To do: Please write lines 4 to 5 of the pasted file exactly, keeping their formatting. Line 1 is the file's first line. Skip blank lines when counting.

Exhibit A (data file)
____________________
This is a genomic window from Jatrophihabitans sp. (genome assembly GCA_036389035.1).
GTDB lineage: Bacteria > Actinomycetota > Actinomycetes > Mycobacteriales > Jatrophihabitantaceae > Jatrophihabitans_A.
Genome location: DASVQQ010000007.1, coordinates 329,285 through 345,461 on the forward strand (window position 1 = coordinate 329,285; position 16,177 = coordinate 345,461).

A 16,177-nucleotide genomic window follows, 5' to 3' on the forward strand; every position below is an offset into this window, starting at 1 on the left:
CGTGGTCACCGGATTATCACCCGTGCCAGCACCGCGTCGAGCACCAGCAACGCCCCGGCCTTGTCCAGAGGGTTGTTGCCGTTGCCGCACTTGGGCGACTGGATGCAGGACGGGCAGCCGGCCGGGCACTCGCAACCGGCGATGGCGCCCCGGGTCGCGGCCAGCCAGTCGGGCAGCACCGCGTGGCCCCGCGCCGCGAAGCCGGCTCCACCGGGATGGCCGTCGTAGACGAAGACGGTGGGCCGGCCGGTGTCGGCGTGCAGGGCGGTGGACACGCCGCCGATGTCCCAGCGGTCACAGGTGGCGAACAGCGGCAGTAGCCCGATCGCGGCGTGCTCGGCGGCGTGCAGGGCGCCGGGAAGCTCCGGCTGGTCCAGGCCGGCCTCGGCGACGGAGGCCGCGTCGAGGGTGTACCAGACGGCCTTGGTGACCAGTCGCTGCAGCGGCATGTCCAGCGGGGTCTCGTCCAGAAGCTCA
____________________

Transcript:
A 16,177-nucleotide genomic window follows, 5' to 3' on the forward strand; every position below is an offset into this window, starting at 1 on the left:
CGTGGTCACCGGATTATCACCCGTGCCAGCACCGCGTCGAGCACCAGCAACGCCCCGGCCTTGTCCAGAGGGTTGTTGCCGTTGCCGCACTTGGGCGACTGGATGCAGGACGGGCAGCCGGCCGGGCACTCGCAACCGGCGATGGCGCCCCGGGTCGCGGCCAGCCAGTCGGGCAGCACCGCGTGGCCCCGCGCCGCGAAGCCGGCTCCACCGGGATGGCCGTCGTAGACGAAGACGGTGGGCCGGCCGGTGTCGGCGTGCAGGGCGGTGGACACGCCGCCGATGTCCCAGCGGTCACAGGTGGCGAACAGCGGCAGTAGCCCGATCGCGGCGTGCTCGGCGGCGTGCAGGGCGCCGGGAAGCTCCGGCTGGTCCAGGCCGGCCTCGGCGACGGAGGCCGCGTCGAGGGTGTACCAGACGGCCTTGGTGACCAGTCGCTGCAGCGGCATGTCCAGCGGGGTCTCGTCCAGAAGCTCA